# Why does $A_\infty=\bigcup_{n\geq 5}^{\infty} \,A_n$?

My question is: why does $$A_\infty=\bigcup_{n\geq 5}^{\infty} \,A_n \,\,?$$

Doesn't $A_{\infty}$ contain (an isomorphic copy of) $A_4$, which is not a simple group? I'm sorry if this is a stupid question, I just haven't been able to see it. This comes from here: Is the question phrased properly? and is my proof correct? (An infinite alternating group is simple).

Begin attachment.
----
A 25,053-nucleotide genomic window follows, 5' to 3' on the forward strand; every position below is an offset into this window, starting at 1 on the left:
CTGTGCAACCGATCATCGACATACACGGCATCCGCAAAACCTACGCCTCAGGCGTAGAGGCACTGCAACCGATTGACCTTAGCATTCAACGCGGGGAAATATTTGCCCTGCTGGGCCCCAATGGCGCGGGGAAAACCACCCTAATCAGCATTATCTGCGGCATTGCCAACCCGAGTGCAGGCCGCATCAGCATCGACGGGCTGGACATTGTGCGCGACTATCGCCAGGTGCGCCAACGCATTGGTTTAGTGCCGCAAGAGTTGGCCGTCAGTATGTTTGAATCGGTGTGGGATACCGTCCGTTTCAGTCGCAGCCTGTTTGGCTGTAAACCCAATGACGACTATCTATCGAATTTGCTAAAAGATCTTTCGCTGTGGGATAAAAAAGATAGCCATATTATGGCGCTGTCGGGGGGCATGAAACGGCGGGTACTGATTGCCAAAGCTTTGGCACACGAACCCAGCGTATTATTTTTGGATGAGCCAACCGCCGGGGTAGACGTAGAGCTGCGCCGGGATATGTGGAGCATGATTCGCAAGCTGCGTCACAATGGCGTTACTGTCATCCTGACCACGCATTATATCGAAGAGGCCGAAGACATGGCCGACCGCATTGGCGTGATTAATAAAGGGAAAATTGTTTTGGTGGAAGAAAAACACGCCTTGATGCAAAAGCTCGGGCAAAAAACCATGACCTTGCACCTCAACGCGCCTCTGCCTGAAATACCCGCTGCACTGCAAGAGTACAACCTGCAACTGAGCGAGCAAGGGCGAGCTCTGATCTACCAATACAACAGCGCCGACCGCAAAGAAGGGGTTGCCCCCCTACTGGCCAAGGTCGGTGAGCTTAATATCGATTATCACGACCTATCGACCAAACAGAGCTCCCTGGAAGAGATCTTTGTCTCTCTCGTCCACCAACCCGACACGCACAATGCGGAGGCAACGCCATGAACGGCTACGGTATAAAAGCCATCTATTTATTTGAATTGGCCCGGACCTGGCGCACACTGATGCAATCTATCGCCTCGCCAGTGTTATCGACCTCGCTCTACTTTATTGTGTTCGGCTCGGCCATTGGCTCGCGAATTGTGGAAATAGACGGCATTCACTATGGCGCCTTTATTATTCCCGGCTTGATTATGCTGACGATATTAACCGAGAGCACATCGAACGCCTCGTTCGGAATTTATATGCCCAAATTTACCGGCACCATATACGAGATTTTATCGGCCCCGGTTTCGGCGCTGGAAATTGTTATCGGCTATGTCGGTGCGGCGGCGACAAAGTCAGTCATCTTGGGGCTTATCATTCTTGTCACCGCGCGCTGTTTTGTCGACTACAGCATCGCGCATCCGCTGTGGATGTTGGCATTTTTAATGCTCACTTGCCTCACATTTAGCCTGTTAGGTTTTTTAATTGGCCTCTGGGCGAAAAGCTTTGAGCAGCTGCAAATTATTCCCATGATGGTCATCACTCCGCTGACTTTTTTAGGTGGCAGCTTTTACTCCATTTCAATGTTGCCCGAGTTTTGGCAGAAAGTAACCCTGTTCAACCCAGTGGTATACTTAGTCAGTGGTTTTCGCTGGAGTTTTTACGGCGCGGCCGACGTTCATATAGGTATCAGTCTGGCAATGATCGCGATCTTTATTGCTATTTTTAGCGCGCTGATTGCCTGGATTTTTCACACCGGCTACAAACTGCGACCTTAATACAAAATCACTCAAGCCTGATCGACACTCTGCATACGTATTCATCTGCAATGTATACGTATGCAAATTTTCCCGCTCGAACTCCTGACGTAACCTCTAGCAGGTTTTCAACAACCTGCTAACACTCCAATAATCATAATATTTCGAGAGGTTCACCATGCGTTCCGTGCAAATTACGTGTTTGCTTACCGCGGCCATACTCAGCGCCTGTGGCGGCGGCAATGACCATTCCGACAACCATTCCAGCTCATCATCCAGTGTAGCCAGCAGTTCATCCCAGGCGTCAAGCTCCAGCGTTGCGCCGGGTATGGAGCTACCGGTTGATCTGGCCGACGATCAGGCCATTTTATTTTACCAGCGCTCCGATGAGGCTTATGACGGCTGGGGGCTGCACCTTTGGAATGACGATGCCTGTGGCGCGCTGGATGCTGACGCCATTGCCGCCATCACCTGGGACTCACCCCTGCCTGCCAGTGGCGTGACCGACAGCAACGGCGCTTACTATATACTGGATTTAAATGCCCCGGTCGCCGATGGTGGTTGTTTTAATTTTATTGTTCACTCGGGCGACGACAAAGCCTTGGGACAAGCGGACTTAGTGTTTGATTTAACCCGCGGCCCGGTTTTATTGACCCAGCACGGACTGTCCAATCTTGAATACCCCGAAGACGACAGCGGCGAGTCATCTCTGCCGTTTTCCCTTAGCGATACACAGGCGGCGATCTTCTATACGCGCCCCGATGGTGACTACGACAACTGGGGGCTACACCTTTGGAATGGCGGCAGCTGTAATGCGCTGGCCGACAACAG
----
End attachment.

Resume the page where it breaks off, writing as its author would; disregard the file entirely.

• Well, $A_{5}$ already contains $A_{4}$. – Geoff Robinson Oct 20 '15 at 21:47
• I think I see. Does that mean that $A_\infty = \bigcup_{n\geq k}^{\infty} A_n$ for any $k\geq 5$? I feel my confusion came from not understanding why 5 was chosen in particular. – user282311 Oct 20 '15 at 21:51
• Yes because you can show that $A_{n-1}<A_n$. $A_5$ is the smallest simple alternating group (and also smallest simple non-abelian group). – Ali Caglayan Oct 20 '15 at 21:53
• Starting from 5 is to emphasize that $A_\infty$ is a union of finite simple groups. – Amin Nov 18 '15 at 9:54